July 16 - September 11, 2016
Water is a driving force in much of human civilization. We rely on it for commerce, energy, sustenance and pleasure. It is our most precious natural resource. It sustains life on Earth. And it is under threat. Close to a billion people worldwide don't have access to clean and safe water. The artists in this exhibition have created compelling artworks that provoke thought and awareness about some aspects of our relationship with water.
Between 2008 and 2013, internationally renowned photographer Edward Burtynsky traveled around the world photographing landscapes and human interventions that tell an epic story about our relationship to water, our uses for it, and the cumulative impact of human achievements and destruction. We are showing two large-scale photographs from Burtynsky¹s Water series: one depicts the Xiaolangdi Dam, the largest hydroelectric project in China, and the other captures an aerial view of the Cerro Prieto Geothermal Power Station in Mexico. The scale of these human incursions into natural systems is both frightening and awe inspiring.
Burtynsky says, ³I document landscapes that, whether you think of them as beautiful or monstrous, or as some strange combination of the two, are clearly not vistas of an inexhaustible, sustainable world."
Dundas-based artist, Christopher McLeod, uses interactive sculpture to generate a conversation about the use and misuse of water, and the energy required to create potable water.
Aqua Lauta is a water purifying machine McLeod designed and developed in collaboration with engineering students from McMaster University. The audience is encouraged to climb on board and engage through a pedal powered pump or use a hand cranked mechanical centrifuge connected to a gravity fed sand filtration unit. The energy a viewer expends performing the work reflects both the hidden effort involved in water purification and the potential of artwork to stimulate important conversations.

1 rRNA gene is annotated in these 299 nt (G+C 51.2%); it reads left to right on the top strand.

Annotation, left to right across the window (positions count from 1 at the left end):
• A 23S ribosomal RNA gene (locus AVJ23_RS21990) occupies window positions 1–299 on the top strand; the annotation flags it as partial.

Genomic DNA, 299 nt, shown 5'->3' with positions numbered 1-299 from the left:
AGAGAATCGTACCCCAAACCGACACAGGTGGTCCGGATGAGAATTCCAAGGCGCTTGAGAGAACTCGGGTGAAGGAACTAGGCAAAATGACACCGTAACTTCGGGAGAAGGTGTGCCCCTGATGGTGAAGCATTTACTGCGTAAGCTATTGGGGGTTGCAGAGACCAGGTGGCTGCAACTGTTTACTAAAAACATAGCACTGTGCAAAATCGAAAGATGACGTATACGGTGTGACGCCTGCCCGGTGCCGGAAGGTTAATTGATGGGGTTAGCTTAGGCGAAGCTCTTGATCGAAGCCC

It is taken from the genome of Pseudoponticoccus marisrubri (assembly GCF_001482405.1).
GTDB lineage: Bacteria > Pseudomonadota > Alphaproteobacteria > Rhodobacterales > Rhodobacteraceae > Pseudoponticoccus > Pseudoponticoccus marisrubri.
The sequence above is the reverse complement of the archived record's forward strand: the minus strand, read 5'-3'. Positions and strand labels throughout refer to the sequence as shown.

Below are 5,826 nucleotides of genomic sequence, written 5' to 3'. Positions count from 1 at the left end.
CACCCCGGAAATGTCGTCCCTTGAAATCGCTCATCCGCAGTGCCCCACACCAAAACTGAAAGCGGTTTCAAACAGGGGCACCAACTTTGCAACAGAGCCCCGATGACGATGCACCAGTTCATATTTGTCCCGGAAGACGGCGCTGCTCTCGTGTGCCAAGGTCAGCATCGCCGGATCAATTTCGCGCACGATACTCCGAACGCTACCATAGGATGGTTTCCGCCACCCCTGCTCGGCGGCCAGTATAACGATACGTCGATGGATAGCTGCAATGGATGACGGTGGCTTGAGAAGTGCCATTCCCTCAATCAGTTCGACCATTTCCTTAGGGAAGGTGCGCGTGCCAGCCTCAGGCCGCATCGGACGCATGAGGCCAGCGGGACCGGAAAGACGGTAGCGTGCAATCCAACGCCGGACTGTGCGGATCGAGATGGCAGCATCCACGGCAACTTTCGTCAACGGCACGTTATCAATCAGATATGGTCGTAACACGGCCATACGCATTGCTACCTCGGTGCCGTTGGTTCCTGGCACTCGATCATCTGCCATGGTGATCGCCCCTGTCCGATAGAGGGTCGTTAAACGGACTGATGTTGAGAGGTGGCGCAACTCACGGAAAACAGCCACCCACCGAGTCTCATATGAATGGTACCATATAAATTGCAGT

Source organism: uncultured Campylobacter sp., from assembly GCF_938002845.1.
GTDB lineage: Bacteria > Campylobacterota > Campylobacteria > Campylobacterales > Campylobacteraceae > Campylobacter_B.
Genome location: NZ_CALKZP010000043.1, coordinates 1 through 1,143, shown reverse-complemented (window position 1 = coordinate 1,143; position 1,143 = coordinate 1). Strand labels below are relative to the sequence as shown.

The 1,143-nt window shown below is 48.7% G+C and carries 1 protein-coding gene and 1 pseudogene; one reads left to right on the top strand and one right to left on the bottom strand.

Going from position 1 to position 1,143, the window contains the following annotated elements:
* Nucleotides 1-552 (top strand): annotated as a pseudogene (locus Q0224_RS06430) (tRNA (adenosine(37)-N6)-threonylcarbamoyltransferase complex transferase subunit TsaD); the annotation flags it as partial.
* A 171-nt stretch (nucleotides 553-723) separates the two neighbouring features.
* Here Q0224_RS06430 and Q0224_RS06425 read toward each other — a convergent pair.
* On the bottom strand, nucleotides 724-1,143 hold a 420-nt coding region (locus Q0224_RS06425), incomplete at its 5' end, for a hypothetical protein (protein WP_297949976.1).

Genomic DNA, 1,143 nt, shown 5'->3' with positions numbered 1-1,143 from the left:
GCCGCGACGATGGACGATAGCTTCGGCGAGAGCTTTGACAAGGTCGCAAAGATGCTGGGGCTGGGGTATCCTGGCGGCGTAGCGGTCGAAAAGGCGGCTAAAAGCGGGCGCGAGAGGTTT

The work of our third artist in this show, Ernestine Tahedl, is comprised of a series of close-up photographs depicting the bubbling waters of a creek running along her farm in West Grey. Colours and textures from the stream bed weave in and out of images being reflected off the water's surface to create intricate tapestries full of depth and allure.
We are drawn to the images (and activities) in this exhibition in the same way that we are attracted to -- and yet must remain respectful of -- water itself.
Edward Burtynsky is known as one of Canada's most respected photographers. He achieved international recognition for his remarkable photographic depictions of global industrial landscapes housed in over fifty major museums around the world, including the National Gallery of Canada, Guggenheim Museum and Biblioteque Nationale in Paris.
Christopher McLeod is a multi-disciplinary artist working in southern Ontario. He received his BA from McMasters University in 2014 and his MA from the Emily Carr University in 2016. McLeod has been exhibiting nationally since 1998 and internationally since 2009.
Ernestine Tahedl was born and educated in Austria and received a Master's Degree in graphic art from the Vienna Academy of Applied Arts. She collaborated with her father, Professor Heinrich Tahedl, in the design and execution of stained glass commissions until she immigrated to Canada in 1963. Her studio is in King City, Ontario. Her work is represented in public, corporate and private collections and galleries in Canada, United States, France, Switzerland, Austria, and Japan